3.23.18: a rebel alliance of quality content
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why the movies almost broke the internet
chris dodd, the mpaa, and pirates
by joe procopio (@jproco)
pop culture

Man, now I got a new hate.

I thought it couldn't possibly get any worse than the music industry, a cadre of corrupt suits and ever-willing lackey artists who, in the name of stopping piracy which they sort of disguised as an effort of saving art for the entire universe, resorted to suing housewives they caught downloading free mp3s onto a home computer.

I mean, it wasn't bribery, but that's still some kind of new record for douchbaggery.

Some ten years after it all stated, the Motion Picture Association of America (MPAA), the lobbying arm of the moving pictures business, failed at their attempt to pass two laws, known as SOPA and PIPA, in the face of a firestorm of pushback from... well... everyone. But it hasn't stopped the effort.

Here's what MPAA frontman Chris Dodd said about the debacle:

"Those who count on quote 'Hollywood' for support need to understand that this industry is watching very carefully who's going to stand up for them when their job is at stake. Don't ask me to write a check for you when you think your job is at risk and then don't pay any attention to me when my job is at stake,"

That's. Just. Awesome.

Hollywood initially sat out the fight when it first started and Metallica was lecturing all of us about the evils of not paying twenty bucks for a CD that contained two good songs and some filler. But it wasn't for altruistic reasons, it was more because the Internet was not quite robust enough to handle the trading of 4GB movies and the encryption was too tough for your standard non-geek to break.

Also, movies were still shot on film for the most part, meaning first run features were safe. So there were a few PSA-style ads that made it out to seem like if you burned that copy of Mr. Deeds, you were putting set-builders and make-up artists out of work.

In the decade since, here's what happened:

* Shooting digitally went standard.
* Ripping a movie went pushbutton.
* The average household interweb pipe got much fatter.

And here's the big one:

* The way we consume movies began shifting dramatically from the theater to DVD to streaming.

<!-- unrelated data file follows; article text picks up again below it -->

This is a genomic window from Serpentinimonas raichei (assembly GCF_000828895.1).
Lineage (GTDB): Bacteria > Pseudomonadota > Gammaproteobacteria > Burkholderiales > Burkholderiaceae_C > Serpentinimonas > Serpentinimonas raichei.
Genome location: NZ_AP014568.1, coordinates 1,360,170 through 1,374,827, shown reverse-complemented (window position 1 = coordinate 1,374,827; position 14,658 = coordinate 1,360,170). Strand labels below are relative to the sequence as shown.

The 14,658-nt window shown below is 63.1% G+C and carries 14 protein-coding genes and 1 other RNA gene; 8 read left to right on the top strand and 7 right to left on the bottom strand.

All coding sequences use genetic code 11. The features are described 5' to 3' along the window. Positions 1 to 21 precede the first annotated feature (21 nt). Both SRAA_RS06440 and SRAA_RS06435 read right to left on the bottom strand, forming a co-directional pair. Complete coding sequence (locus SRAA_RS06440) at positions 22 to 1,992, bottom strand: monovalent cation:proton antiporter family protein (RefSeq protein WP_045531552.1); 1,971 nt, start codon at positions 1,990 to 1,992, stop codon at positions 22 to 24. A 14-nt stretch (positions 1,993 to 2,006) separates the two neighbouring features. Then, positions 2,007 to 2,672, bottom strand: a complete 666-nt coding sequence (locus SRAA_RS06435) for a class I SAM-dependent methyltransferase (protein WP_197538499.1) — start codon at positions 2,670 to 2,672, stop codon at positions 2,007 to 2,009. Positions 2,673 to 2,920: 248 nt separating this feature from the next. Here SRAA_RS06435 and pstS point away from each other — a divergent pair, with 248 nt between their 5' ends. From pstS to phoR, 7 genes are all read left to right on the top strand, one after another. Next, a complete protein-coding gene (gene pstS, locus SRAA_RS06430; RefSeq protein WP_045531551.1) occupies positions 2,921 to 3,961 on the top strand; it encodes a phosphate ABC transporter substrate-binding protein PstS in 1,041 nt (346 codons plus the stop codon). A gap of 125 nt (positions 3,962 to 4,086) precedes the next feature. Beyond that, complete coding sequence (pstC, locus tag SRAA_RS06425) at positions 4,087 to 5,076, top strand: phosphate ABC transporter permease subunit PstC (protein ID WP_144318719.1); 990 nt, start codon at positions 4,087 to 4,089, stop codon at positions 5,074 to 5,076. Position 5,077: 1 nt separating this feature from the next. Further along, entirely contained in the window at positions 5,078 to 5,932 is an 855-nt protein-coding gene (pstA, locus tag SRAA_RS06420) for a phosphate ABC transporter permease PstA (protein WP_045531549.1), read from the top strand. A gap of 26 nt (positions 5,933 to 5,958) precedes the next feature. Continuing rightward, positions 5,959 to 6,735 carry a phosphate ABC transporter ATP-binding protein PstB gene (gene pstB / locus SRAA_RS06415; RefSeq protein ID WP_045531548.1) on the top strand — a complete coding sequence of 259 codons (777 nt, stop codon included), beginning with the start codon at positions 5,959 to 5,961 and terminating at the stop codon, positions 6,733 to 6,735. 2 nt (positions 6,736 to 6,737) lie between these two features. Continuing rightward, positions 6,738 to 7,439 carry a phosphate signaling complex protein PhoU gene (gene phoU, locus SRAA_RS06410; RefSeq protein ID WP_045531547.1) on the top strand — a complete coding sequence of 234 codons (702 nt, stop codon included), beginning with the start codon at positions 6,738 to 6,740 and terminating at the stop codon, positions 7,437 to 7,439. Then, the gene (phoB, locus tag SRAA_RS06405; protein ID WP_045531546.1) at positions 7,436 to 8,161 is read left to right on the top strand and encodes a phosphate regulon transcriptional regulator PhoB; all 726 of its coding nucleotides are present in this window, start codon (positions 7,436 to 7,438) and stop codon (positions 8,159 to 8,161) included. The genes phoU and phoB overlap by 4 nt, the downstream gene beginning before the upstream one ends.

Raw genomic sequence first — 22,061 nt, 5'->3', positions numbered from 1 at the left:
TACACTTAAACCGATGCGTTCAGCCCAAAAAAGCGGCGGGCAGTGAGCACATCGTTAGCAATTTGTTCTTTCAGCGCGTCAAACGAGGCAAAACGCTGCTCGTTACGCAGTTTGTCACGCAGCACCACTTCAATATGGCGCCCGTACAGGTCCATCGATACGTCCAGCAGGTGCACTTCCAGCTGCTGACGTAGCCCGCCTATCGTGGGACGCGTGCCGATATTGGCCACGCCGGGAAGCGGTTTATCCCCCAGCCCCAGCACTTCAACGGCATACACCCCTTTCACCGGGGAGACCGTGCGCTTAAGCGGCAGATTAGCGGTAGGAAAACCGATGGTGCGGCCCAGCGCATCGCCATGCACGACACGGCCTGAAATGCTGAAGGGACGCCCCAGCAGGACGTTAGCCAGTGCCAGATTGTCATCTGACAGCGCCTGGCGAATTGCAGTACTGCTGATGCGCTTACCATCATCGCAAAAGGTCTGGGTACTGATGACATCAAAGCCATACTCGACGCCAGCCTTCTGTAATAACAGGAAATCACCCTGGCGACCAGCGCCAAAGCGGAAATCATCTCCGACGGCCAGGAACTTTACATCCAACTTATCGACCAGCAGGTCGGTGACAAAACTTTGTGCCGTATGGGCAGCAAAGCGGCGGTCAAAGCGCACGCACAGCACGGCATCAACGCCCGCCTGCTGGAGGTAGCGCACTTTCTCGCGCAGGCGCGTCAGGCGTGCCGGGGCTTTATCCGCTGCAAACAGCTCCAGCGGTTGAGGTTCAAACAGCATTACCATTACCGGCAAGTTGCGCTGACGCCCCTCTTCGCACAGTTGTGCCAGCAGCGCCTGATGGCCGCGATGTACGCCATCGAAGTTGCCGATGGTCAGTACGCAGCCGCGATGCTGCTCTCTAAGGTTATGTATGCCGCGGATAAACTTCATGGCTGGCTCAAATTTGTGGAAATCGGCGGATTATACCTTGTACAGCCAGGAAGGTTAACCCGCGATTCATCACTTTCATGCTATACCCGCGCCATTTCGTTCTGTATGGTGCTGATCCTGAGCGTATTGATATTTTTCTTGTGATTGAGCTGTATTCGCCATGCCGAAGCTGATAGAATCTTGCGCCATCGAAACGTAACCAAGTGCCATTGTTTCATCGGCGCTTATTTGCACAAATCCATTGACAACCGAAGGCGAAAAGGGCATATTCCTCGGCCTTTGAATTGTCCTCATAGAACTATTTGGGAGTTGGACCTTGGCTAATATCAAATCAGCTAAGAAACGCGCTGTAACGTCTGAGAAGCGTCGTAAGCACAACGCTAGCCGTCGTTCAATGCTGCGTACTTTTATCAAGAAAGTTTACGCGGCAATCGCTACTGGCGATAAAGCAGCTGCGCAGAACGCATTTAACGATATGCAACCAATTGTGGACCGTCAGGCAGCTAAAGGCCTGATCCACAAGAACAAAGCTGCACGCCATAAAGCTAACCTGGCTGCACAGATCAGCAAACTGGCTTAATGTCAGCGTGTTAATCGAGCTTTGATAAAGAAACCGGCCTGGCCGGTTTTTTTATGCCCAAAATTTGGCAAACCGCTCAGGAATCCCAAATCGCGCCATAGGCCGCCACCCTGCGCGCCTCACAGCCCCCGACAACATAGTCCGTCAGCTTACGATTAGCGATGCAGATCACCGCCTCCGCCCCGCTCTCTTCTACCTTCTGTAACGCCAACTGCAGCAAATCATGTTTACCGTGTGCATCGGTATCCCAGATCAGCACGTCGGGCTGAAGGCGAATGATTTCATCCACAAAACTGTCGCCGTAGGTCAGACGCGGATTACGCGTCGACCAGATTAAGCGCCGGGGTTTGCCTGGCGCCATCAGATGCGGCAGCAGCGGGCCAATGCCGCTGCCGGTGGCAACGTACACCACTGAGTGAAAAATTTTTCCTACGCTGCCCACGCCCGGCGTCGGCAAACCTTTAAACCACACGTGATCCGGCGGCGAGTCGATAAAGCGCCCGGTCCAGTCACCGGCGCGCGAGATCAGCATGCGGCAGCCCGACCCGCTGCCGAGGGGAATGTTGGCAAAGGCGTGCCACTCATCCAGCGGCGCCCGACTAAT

See: Netflix.

I point that aspect out as the dealbreaker because it's the same evolution that happened in the music industry ten years ago. Piracy was not killing the music industry, the iPod was, and the ability to download songs became mandatory.

But the industry was slow to act on this evolution, mostly because they had a very expensive reason not to. If you could download the song you wanted, you wouldn't shell out the $20 for the CD. This is why iTunes got there first. The industry had already hung itself on its own greed. Steve Jobs just picked up the pieces.

So here we are in 2012 and between Apple, Netflix, Hulu, Amazon, Cable On Demand, and by the end of this year about a hundred other outlets, it's all but over for the DVD.

See: Netflix.

So here's the industry reaction:

* Raise ticket prices to astronomical levels.
* Create the concept of "rental" DVD format with no extra features.
* Put everything into the 3D fad as the only people who didn't see it dying quickly.

When all of that fails, what does the industry do? Like their aural counterparts before them, they don't react by adapting, they reach into a big bag of stupid and, in this case, spend millions lobbying the government to censor the Internet.

It almost worked, and it's not over.

So keep your eyes peeled because, much like a reality show, which incidentally is Big Television's pre-response to the Internet before they start getting evil, it's going to get much, much worse before someone is voted off.


Joe Procopio trades in pop culture and tech culture, allowing him to poke fun at so many things. He's written for a number of online and offline publications from the late, lamented Smug to the fancy-pants Chicago Tribune and also for television. He's a novelist, a shredder, a joker, and a family man. Scoff at joeprocopio.com or follow on Twitter @jproco.

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